Power of Attorney kit (ACT)
Power of Attorney kit (ACT)
Appoint someone that you trust to make important decisions on your behalf, including medical, personal and financial decisions. Use this kit to create all the power of attorney forms that you need. We take pride that our forms are regularly reviewed and up-to-date with ongoing changes to the law.
✓ General power of attorney & revocation
✓ Enduring power of attorney
✓ Prescribed and up-to-date forms
✓ Step-by-step instructions
✓ Simple explanation of the law
✓ Information booklet
What forms are included with the kit?
This kit includes an information guide, written by an expert Lawyer in plain language and the following forms:
Enduring Power of Attorney - Word form - easy to edit and complete
Appoint someone you trust to handle your financial, legal, medical, personal or lifestyle affairs, which continues to operate should you lose decision-making ability.
General Power of Attorney & Revocation: Word template - easy to edit and complete
Give someone the power to take care of your financial/legal affairs while you still have the capacity to make these same decisions.
What issues are covered?
The information guide covers the following issues:
- Different types of Powers of Attorney
- Explanation of different types of matters
- Who can be an Attorney
- What an Attorney can and cannot do
- How to complete a Power of Attorney
- How to sign a Power of Attorney to ensure its valid.
How does it work?
- Download the kit
- Save to your computer and follow the instructions
- Sign your POA.
- Register your POA (if required).
What is a Power of Attorney?
A Power of Attorney is a legal document that appoints another person to manage your affairs and act on your behalf. This may include handling your financial/legal matters, medical/health care matters and/or lifestyle/personal matters. Personal matters include very intimate choices about things like where you live and what you wear and eat. The person you appoint is called an 'Attorney.' This is an expression and it does not mean that the person is a Lawyer or Solicitor.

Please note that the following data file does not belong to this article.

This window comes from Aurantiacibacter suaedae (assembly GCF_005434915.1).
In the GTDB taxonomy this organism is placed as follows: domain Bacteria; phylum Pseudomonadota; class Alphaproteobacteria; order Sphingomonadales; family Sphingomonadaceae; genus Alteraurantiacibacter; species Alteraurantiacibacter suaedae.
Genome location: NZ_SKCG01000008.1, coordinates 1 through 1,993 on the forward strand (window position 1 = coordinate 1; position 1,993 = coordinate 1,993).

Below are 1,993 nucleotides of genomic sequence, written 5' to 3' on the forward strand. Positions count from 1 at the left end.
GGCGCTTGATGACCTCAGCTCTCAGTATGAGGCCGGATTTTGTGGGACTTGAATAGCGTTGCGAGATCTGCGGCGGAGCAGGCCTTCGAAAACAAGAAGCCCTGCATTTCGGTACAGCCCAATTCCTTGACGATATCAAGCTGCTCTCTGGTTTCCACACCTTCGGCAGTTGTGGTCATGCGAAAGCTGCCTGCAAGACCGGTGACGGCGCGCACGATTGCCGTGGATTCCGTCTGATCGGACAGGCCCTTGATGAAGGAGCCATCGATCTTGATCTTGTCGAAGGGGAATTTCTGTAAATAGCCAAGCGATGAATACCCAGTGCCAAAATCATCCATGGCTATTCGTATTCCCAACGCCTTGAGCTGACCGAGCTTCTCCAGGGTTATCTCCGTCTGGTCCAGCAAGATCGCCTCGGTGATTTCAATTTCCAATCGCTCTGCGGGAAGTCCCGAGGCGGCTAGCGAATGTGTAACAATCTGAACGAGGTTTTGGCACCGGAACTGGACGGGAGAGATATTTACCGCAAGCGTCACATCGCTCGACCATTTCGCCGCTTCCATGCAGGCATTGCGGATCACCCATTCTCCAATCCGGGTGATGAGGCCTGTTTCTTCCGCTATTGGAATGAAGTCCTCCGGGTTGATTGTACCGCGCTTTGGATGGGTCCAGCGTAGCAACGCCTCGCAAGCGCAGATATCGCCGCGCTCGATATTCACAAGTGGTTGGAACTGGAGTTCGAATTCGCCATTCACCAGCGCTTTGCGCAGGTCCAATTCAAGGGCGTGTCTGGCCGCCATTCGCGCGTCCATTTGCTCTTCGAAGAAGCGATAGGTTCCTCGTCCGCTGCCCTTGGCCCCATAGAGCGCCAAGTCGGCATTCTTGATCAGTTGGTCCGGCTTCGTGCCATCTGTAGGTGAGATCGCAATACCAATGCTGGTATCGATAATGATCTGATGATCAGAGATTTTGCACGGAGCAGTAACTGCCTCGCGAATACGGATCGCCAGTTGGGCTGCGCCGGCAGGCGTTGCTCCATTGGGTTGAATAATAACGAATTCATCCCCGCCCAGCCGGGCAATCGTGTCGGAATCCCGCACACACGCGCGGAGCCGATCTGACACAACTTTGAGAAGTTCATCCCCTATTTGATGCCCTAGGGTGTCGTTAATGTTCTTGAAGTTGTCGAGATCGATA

What are the different types in the ACT?
In the ACT, there are 2 main types of Powers of Attorney, a General and Enduring Power of Attorney. A General Power of Attorney is used to appoint a person to make your financial/legal decisions and is automatically cancelled if your decision making ability becomes impaired. An Enduring Power of Attorney can be used to appoint a person to make financial, medical and personal decisions and continues to operate if your decision making ability becomes impaired.
Can an Enduring POA be used to make medical decisions?
Yes. In the ACT, you can use an Enduring Power of Attorney to appoint a person to make your financial, personal or medical/health care decisions. With the new changes to the legislation, you can also appoint a person to make decisions about your particpation in medical research and experimental health care if you suffer a serious accident or illness and are unable to speak for yourself.
Why do I need an Enduring Power of Attorney?
If there is no Enduring Power of Attorney in place, a guardianship order may need to be made to control a person's affairs. For most people, it's preferable to have the choice about who will act on their behalf, rather than allow that decision to be made by a Court, where the person has little say and no control over the process. A valid POA will help you to appoint a person that you trust to handle your affairs, instead of giving that power to the Courts.
Does a POA have to be witnessed?
Yes. In the ACT, a POA must be signed by the principal in the presence of 2 witnesses. For an Enduring Power of Attorney, one of the witnesses must be a person authorised to witness statutory declarations. A full list of eligible witnesses is inlcuded with all of our documents and kits.
Does a POA have to registered?
If you want your Attorney to deal with land or real estate, your POA document should be registered with the land titles office where the land is held. There is usually a small fee to register a POA document.